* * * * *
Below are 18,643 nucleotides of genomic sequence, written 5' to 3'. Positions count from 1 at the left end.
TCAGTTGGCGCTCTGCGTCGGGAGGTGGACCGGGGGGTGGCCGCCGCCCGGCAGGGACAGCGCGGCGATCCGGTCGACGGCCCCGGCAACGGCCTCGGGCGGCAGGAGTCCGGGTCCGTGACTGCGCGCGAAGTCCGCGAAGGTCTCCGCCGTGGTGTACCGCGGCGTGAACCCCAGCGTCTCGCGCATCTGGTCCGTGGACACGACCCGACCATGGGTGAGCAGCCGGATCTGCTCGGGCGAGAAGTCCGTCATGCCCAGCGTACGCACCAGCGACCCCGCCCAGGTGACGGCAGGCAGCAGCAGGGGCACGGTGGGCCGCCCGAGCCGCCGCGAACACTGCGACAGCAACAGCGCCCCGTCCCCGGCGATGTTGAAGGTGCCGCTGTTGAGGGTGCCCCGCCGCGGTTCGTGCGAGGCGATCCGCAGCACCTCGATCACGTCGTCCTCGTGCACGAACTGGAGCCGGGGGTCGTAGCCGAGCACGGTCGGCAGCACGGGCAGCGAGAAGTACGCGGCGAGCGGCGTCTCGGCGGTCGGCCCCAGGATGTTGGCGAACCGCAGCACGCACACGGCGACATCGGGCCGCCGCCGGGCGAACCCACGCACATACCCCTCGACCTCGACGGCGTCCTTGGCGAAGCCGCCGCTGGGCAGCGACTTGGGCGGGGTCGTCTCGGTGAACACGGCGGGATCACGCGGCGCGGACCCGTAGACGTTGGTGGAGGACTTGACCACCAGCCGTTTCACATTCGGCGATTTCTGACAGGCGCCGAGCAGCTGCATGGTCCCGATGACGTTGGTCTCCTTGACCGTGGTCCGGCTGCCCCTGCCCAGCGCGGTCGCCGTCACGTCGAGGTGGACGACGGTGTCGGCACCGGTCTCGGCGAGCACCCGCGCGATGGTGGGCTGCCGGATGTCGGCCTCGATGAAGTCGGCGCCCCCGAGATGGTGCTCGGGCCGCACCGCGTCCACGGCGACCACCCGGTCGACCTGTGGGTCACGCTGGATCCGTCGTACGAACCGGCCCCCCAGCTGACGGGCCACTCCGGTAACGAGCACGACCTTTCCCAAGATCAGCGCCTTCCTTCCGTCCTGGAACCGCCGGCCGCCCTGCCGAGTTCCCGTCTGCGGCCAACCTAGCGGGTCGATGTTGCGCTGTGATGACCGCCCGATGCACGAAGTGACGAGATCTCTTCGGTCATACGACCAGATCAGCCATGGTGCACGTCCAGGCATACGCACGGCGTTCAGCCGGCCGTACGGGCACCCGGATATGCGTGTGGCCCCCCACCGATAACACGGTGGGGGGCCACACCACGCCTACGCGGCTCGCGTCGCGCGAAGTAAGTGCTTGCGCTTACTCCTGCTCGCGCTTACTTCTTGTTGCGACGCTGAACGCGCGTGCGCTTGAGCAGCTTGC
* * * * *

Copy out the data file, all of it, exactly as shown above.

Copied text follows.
Below are 18,643 nucleotides of genomic sequence, written 5' to 3'. Positions count from 1 at the left end.
TCAGTTGGCGCTCTGCGTCGGGAGGTGGACCGGGGGGTGGCCGCCGCCCGGCAGGGACAGCGCGGCGATCCGGTCGACGGCCCCGGCAACGGCCTCGGGCGGCAGGAGTCCGGGTCCGTGACTGCGCGCGAAGTCCGCGAAGGTCTCCGCCGTGGTGTACCGCGGCGTGAACCCCAGCGTCTCGCGCATCTGGTCCGTGGACACGACCCGACCATGGGTGAGCAGCCGGATCTGCTCGGGCGAGAAGTCCGTCATGCCCAGCGTACGCACCAGCGACCCCGCCCAGGTGACGGCAGGCAGCAGCAGGGGCACGGTGGGCCGCCCGAGCCGCCGCGAACACTGCGACAGCAACAGCGCCCCGTCCCCGGCGATGTTGAAGGTGCCGCTGTTGAGGGTGCCCCGCCGCGGTTCGTGCGAGGCGATCCGCAGCACCTCGATCACGTCGTCCTCGTGCACGAACTGGAGCCGGGGGTCGTAGCCGAGCACGGTCGGCAGCACGGGCAGCGAGAAGTACGCGGCGAGCGGCGTCTCGGCGGTCGGCCCCAGGATGTTGGCGAACCGCAGCACGCACACGGCGACATCGGGCCGCCGCCGGGCGAACCCACGCACATACCCCTCGACCTCGACGGCGTCCTTGGCGAAGCCGCCGCTGGGCAGCGACTTGGGCGGGGTCGTCTCGGTGAACACGGCGGGATCACGCGGCGCGGACCCGTAGACGTTGGTGGAGGACTTGACCACCAGCCGTTTCACATTCGGCGATTTCTGACAGGCGCCGAGCAGCTGCATGGTCCCGATGACGTTGGTCTCCTTGACCGTGGTCCGGCTGCCCCTGCCCAGCGCGGTCGCCGTCACGTCGAGGTGGACGACGGTGTCGGCACCGGTCTCGGCGAGCACCCGCGCGATGGTGGGCTGCCGGATGTCGGCCTCGATGAAGTCGGCGCCCCCGAGATGGTGCTCGGGCCGCACCGCGTCCACGGCGACCACCCGGTCGACCTGTGGGTCACGCTGGATCCGTCGTACGAACCGGCCCCCCAGCTGACGGGCCACTCCGGTAACGAGCACGACCTTTCCCAAGATCAGCGCCTTCCTTCCGTCCTGGAACCGCCGGCCGCCCTGCCGAGTTCCCGTCTGCGGCCAACCTAGCGGGTCGATGTTGCGCTGTGATGACCGCCCGATGCACGAAGTGACGAGATCTCTTCGGTCATACGACCAGATCAGCCATGGTGCACGTCCAGGCATACGCACGGCGTTCAGCCGGCCGTACGGGCACCCGGATATGCGTGTGGCCCCCCACCGATAACACGGTGGGGGGCCACACCACGCCTACGCGGCTCGCGTCGCGCGAAGTAAGTGCTTGCGCTTACTCCTGCTCGCGCTTACTTCTTGTTGCGACGCTGAACGCGCGTGCGCTTGAGCAGCTTGC